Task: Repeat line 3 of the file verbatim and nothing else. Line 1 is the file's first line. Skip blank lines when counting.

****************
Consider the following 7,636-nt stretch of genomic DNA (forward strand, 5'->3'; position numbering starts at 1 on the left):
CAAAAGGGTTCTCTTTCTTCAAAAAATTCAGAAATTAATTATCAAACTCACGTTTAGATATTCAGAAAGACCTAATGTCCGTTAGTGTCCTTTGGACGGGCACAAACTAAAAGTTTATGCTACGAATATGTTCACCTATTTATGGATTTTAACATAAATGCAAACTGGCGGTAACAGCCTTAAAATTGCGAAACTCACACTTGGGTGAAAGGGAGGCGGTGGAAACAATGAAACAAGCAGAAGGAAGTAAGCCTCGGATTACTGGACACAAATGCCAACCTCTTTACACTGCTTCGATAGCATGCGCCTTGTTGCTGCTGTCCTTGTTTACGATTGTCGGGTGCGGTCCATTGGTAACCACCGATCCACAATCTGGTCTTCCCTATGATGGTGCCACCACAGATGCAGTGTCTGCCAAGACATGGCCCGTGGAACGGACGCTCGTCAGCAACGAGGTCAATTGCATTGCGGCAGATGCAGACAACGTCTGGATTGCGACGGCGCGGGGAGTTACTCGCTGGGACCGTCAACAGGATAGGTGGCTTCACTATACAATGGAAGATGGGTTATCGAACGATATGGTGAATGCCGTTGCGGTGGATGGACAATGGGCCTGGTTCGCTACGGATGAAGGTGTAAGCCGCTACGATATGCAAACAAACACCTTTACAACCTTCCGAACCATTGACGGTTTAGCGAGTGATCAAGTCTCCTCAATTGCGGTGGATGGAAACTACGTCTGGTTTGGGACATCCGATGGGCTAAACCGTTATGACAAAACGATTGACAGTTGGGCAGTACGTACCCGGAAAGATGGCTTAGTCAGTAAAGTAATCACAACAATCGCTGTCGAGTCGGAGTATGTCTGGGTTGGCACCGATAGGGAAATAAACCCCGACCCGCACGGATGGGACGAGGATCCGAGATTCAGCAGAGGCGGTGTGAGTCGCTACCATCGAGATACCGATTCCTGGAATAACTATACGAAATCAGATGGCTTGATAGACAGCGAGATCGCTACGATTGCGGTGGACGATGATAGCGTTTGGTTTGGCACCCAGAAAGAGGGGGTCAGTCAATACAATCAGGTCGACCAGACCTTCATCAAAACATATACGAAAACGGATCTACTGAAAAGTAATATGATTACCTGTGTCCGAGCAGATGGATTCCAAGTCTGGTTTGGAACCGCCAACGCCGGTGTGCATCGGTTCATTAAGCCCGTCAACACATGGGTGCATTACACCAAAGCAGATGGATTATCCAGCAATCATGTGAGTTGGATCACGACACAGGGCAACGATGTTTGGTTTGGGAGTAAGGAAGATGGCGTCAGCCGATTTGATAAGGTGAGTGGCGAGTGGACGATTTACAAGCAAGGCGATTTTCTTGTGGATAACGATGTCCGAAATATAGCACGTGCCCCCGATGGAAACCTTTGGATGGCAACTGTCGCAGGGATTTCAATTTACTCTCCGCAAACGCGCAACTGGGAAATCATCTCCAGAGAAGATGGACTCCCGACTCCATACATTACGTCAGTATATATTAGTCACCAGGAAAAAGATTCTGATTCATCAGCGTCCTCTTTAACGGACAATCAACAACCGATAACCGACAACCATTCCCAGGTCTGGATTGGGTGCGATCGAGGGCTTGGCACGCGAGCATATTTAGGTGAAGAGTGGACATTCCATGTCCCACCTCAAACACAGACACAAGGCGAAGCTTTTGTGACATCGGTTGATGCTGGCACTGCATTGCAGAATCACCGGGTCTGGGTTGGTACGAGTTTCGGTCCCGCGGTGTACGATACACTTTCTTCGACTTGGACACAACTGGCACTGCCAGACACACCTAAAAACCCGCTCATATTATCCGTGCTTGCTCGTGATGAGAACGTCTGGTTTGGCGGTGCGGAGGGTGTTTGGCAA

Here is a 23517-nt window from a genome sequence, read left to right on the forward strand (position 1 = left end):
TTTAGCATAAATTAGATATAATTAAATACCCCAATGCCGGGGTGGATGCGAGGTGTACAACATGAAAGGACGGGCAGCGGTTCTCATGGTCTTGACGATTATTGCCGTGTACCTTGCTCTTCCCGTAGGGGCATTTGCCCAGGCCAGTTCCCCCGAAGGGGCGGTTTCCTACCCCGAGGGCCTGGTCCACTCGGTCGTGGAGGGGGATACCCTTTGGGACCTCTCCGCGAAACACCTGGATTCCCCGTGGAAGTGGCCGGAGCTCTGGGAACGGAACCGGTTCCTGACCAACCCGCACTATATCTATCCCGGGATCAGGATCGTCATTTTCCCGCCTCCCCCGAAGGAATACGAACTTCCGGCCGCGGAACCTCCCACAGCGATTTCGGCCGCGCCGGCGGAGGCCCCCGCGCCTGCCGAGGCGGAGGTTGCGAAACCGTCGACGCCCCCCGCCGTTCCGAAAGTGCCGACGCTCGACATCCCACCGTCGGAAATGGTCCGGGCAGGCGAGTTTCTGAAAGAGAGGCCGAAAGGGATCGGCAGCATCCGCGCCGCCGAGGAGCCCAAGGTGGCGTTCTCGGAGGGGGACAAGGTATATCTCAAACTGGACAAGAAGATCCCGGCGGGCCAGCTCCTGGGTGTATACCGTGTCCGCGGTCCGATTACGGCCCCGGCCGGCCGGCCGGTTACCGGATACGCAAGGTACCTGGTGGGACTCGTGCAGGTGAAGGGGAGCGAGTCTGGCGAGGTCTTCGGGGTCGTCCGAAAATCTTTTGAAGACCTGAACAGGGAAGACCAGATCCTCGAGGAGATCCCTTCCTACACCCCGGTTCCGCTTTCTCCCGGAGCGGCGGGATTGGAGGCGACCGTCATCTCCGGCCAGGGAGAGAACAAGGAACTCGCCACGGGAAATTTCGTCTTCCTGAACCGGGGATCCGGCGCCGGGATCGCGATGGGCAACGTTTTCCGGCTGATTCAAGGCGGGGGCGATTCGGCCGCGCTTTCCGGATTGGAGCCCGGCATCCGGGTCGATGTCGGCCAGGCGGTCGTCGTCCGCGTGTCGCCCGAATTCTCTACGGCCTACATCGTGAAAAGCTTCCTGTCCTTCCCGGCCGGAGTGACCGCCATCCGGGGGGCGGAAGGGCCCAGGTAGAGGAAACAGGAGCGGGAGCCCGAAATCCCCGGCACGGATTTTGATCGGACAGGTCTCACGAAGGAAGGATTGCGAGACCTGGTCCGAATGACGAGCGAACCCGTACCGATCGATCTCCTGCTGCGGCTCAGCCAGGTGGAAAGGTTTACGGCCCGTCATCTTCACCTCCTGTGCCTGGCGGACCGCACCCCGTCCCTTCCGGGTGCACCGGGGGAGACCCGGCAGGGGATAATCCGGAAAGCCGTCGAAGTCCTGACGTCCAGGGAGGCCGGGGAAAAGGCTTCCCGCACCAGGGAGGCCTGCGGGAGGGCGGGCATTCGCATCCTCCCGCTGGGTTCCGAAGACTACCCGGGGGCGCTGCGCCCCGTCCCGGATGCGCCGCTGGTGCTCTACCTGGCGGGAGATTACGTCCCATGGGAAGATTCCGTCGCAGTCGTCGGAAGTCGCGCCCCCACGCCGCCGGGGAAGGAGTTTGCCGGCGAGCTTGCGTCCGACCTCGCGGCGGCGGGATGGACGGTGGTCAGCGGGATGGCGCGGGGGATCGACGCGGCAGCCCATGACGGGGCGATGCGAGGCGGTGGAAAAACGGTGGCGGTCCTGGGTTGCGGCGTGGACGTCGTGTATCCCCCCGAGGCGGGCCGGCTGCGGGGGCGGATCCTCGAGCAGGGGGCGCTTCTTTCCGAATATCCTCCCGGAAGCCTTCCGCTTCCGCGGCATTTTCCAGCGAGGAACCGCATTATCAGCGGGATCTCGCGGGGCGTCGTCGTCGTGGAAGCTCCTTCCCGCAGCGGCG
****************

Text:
Here is a 23517-nt window from a genome sequence, read left to right on the forward strand (position 1 = left end):